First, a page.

Friday, June 24, 2011

The Magdalene

Was Mary Magdalene possessed by evil spirits, or was she a mystic with awareness of, and access to, spiritual power? Was Mary one of the first disciples of Jesus, and more than any of the other apostles a nearly equal co-participant in Jesus’ ministry of preaching, and, in the final days of his ministry, his wife? Was she to blame for his death? Did she write her own Gospel before sailing for France, where she would bare Jesus’ daughter?

These are just some of the provocative theories explored, and perhaps faith challenging questions asked, in The Magdalene: A Musical Play, now in previews at the The Theater at St. Clements, 423 West 46th Street, NYC.  I find it both ironic and symbolic that a play such as The Magdalene would be running in a building still serving as an active church. Perhaps there is hope for the Church, after all.

Shad Olsen not only plays one on the lead characters, Yeshua, he is also the playwright. Shad calims to have been influenced and inspired by his teacher, James Olm, who wrote the music. He also credits the writings of Margaret Starbird.  As I experienced this musical, I heard what I thought were echoes of both Jesus Christ Superstar and Godspell. I saw scenes which reminded me of scenes from Martin Scorsese’s film adaptation of Nikos Kazantzakis’ Last Temptation of Christ. The sparse set and costumes were enough to transport me back two-thousand years ago to Palestine without detracting from, or adding to, the both spoken and sung script.

Olsen offered not a meek and mild saintly Yeshua, but rather a peace loving man, or rather a loving peaceful man, who sought nothing but to accept people as they were and to share with them God’s love. For this Yeshua, that is all God is, love, and love is also God.

The title character, Mary Magdalene, played by Lindsie Vanwinkle, seemed to alternate between a whimpering but self-righteous victim and a brash self-confident religious and spiritual rebel whom never seemed to be at peace with herself. The strength of VanWinkle’s craft was evident during an after performance talkback between the cast and audience when she appeared nothing like her character.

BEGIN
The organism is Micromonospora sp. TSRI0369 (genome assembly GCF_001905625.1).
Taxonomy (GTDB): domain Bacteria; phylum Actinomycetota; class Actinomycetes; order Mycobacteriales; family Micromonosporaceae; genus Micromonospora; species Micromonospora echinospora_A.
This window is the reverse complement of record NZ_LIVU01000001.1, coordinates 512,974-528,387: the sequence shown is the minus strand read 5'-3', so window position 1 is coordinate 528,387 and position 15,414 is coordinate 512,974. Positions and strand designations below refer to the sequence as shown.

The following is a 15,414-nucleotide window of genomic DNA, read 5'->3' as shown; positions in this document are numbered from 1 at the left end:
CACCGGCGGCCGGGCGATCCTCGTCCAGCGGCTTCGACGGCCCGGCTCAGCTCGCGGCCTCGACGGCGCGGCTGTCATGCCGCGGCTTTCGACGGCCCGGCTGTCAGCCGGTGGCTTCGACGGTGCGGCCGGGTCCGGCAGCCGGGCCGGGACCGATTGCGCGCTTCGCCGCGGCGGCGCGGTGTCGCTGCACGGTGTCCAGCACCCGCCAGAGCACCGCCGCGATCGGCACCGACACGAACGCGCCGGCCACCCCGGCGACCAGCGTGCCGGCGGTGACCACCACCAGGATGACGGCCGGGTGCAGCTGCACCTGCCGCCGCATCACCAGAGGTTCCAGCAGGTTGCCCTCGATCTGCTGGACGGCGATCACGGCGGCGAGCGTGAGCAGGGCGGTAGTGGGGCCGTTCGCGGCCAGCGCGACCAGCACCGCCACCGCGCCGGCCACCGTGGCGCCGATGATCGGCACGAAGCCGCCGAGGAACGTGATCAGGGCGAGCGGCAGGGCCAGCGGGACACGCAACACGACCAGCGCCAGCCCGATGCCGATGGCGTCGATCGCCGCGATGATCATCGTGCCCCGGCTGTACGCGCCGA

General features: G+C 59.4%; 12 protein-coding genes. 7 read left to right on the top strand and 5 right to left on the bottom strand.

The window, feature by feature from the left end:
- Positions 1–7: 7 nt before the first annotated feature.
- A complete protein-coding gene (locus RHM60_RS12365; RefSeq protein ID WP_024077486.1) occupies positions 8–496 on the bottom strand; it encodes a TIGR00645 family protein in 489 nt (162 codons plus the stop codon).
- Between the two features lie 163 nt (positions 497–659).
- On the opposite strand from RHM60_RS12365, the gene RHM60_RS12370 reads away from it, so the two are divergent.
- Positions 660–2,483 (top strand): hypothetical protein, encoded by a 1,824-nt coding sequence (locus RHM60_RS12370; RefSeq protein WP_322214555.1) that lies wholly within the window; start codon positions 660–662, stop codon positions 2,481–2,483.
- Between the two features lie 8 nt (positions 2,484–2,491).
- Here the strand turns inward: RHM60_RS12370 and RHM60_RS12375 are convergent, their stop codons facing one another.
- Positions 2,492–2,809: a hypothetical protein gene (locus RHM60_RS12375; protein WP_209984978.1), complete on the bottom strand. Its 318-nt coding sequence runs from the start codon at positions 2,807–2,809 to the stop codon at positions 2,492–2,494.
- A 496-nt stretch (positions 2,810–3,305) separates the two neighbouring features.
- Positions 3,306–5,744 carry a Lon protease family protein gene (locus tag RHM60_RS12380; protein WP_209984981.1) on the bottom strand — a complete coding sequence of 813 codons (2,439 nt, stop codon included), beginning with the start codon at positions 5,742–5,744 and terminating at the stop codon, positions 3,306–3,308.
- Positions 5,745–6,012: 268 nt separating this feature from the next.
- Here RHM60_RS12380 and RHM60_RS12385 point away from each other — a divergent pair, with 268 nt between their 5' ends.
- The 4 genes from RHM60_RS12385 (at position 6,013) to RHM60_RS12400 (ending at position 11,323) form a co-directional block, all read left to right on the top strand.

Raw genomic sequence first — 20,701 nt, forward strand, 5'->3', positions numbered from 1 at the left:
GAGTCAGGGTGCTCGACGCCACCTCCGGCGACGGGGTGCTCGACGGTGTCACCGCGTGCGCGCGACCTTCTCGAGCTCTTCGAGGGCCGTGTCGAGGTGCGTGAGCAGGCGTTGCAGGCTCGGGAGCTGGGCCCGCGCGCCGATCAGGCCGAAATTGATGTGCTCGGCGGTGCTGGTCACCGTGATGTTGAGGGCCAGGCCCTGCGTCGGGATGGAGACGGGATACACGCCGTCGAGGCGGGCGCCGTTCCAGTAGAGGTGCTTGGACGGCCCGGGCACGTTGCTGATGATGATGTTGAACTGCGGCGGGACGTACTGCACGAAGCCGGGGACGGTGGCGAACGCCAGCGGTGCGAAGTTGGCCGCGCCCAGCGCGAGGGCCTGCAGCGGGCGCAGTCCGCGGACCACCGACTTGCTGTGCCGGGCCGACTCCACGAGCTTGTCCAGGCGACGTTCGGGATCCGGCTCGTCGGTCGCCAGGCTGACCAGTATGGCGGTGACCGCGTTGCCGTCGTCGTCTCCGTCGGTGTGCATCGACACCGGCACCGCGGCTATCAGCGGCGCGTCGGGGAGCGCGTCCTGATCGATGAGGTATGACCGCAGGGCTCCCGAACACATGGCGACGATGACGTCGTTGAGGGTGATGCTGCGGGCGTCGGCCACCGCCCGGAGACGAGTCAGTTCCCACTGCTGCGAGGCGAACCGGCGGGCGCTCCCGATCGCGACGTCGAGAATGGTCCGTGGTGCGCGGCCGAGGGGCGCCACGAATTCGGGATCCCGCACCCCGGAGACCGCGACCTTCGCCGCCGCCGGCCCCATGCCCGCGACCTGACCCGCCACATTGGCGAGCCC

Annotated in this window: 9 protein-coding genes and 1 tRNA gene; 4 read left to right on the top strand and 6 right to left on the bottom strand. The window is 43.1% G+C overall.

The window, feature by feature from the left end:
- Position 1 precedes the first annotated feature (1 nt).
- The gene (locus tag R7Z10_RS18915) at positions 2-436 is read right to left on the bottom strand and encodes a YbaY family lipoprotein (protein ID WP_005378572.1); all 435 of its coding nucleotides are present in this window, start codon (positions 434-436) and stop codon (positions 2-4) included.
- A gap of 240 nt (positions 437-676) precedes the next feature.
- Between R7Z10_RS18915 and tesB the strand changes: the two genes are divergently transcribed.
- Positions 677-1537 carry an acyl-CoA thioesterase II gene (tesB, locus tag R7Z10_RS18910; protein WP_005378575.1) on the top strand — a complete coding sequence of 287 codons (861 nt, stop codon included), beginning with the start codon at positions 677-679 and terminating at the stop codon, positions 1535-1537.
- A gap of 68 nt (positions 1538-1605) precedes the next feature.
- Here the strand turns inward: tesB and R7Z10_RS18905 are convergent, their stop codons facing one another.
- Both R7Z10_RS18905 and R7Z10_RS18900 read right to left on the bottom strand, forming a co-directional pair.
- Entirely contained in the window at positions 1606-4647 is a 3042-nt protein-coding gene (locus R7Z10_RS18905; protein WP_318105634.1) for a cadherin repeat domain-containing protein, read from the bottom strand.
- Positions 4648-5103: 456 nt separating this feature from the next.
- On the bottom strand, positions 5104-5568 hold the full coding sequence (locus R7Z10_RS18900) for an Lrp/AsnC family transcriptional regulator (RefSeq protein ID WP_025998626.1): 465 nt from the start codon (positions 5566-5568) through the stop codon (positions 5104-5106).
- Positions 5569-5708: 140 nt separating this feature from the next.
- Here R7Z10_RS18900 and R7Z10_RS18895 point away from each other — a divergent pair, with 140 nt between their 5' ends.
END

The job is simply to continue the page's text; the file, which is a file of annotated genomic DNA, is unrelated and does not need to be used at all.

Faith Annette Engine ably portrayed the little girl that I was never sure was all angel or a mixture of little angel and a little demon, or perhaps an outward manifestation of Mary’s unconscious with just a little of the collective unconscious added in as well.

Evangelia Kingsley embodied the Rivkah roll, an older, blind midwife who subtly guides the birth of her assistant as Mary is transformed from abused daughter to a religious and spiritual leader, and then later becomes one of the followers of Yeshua and Mary.

I was most pleased, however, with the performance of supporting actor Eugene Barry-Hill, who boldly and confidently filled the Pilatus character with hints of modern street pimp, Wall Street tycoon, and the manipulative and opportunistic politician seeking re-election.

While some less informed in the audience might find their religious sensibilities and sensitivities, if they have any, challenged, there is nothing new here, at least not for anyone familiar with Dan Brown’s The DaVinci Code, or the writings of Margaret Starbird, or who are familiar with the Gnostic Gospels. I was first exposed to the theory that Mary Magdalene and Jesus may have been married in the mid 1970’s when I was an undergraduate studying under the tutelage of the late William E. Phipps, Ph.D., who decades ago explored topics such as The Sexuality of Jesus, Was Jesus Married?, and Recovering Biblical Sensuousness.

I enjoyed The Magdalene sitting front and center, flanked by two other Mainline Ordained Ministers, both female, who, while seeing and hearing a few things slightly differently than I did, both liked the play. The Magdalene runs about ninety minutes without any intermission.

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